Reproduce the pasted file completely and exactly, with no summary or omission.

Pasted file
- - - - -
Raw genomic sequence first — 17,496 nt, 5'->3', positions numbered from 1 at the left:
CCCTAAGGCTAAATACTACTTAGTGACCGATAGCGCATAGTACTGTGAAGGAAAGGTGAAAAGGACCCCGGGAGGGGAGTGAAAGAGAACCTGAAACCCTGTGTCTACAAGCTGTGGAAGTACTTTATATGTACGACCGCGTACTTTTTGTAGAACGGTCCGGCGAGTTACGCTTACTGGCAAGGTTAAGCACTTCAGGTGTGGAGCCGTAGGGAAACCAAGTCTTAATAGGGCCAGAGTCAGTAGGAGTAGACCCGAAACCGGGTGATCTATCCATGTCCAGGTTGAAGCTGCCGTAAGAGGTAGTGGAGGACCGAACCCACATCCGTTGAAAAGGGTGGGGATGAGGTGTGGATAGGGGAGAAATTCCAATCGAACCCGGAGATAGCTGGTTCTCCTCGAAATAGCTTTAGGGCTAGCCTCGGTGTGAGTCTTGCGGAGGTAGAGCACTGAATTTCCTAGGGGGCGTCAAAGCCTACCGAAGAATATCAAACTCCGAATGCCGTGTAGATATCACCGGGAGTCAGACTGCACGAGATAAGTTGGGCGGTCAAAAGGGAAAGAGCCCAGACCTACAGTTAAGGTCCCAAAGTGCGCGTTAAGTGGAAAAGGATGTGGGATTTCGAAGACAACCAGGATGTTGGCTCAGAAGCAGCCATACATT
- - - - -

Raw genomic sequence first — 17,496 nt, 5'->3', positions numbered from 1 at the left:
CCCTAAGGCTAAATACTACTTAGTGACCGATAGCGCATAGTACTGTGAAGGAAAGGTGAAAAGGACCCCGGGAGGGGAGTGAAAGAGAACCTGAAACCCTGTGTCTACAAGCTGTGGAAGTACTTTATATGTACGACCGCGTACTTTTTGTAGAACGGTCCGGCGAGTTACGCTTACTGGCAAGGTTAAGCACTTCAGGTGTGGAGCCGTAGGGAAACCAAGTCTTAATAGGGCCAGAGTCAGTAGGAGTAGACCCGAAACCGGGTGATCTATCCATGTCCAGGTTGAAGCTGCCGTAAGAGGTAGTGGAGGACCGAACCCACATCCGTTGAAAAGGGTGGGGATGAGGTGTGGATAGGGGAGAAATTCCAATCGAACCCGGAGATAGCTGGTTCTCCTCGAAATAGCTTTAGGGCTAGCCTCGGTGTGAGTCTTGCGGAGGTAGAGCACTGAATTTCCTAGGGGGCGTCAAAGCCTACCGAAGAATATCAAACTCCGAATGCCGTGTAGATATCACCGGGAGTCAGACTGCACGAGATAAGTTGGGCGGTCAAAAGGGAAAGAGCCCAGACCTACAGTTAAGGTCCCAAAGTGCGCGTTAAGTGGAAAAGGATGTGGGATTTCGAAGACAACCAGGATGTTGGCTCAGAAGCAGCCATACATT